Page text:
Sunday, February 26, 2012

Amrit Corp/Amrit Banaspati-still not deep value post Bunge edible oil buyout

As a former investor in Amrit Banaspati, I still track the edible oil sector occasionally, and remembered the Amrit Group with fondness due to the wealth they have created post the family demerger into three companies(Amrit Corp/Amrit Banaspati & ABC Paper-the last one is owned by a different branch of the family). The promoters of Amrit Corp and Amrit Banaspati did seem focused on their edible oil and dairy businesses respectively. Imagine my surprise then, when I read the announcement of Bunge(the same Bunge of the global agribusiness giant ABCD but I digress). In that, Bunge purchased the edible oil business as follows in two connected transactions, which closed in Feb12
  1. Edible Oil plant/brands from Amrit Corp for Rs 220 crores cash, and assuming the debt of Rs 40 crores and letting them keep Rs 25crores cash=>Rs 285 crores deal value in all. Structured as a slump sale under tax laws, leading to a profit of Rs 231 crores for tax purposes over book value
  2. Purchasing a brand from Amrit Banaspati for Rs 104 crores. Structured as a straight assignment
The share price did shoot up, but way below the implied deal values. I decided to understand why, and delved into the transaction details and post deal balance sheets, resulting in the table below for which I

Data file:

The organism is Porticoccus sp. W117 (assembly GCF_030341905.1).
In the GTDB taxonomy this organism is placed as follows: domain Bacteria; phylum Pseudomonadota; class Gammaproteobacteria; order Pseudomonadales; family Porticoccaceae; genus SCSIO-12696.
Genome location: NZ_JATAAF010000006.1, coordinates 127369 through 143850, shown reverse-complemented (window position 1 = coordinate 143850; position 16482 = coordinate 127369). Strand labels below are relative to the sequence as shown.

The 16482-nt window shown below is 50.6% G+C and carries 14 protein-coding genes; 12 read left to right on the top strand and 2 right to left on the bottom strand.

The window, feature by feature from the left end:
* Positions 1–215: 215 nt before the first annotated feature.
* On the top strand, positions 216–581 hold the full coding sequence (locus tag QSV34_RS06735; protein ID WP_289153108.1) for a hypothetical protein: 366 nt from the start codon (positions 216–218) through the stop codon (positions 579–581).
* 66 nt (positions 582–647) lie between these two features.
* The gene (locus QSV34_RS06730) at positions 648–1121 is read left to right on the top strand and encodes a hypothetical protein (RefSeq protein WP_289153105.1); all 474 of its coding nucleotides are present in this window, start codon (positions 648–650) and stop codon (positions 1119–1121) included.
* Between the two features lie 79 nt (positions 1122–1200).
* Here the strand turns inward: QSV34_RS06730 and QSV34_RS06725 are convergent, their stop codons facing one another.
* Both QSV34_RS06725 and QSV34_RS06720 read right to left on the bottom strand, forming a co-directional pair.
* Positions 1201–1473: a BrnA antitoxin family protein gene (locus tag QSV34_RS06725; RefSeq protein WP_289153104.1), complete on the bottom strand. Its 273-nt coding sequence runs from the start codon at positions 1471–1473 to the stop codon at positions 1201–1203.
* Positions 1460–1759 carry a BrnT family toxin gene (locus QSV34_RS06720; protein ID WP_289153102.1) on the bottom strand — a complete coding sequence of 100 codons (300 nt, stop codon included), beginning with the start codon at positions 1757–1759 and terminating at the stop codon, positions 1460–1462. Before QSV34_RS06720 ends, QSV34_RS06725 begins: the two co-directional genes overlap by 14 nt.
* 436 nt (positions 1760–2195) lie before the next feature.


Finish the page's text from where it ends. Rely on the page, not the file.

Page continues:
1. factored a tax rate of 20% for both transactions
  2. Did not assign a value to residual fixed assets/business assuming them to be loss leaders. That assumption seems fair since Bunge would have purchased the core of the business anyway.
  3. Did not do simultaneous equation for Amrit Corp's 23% stake in Amrit Banaspati, instead just took the value at mcap without holding company discount.

The above upside would come only
  1. IF the promoters can return the cash(unlikely since they own 70% and would prefer to take it out in other means rather than incur 19% dividend distribution tax) OR
  2. If they can grow the money at an ROE exceeding the opportunity cost of shareholders(WACC)
Both options seem unlikely, and for such a slim margin, buying into these companies does not seem worth it. Another classic example of a cash trap/value trap and holding company discount. 

No comments:

Post a Comment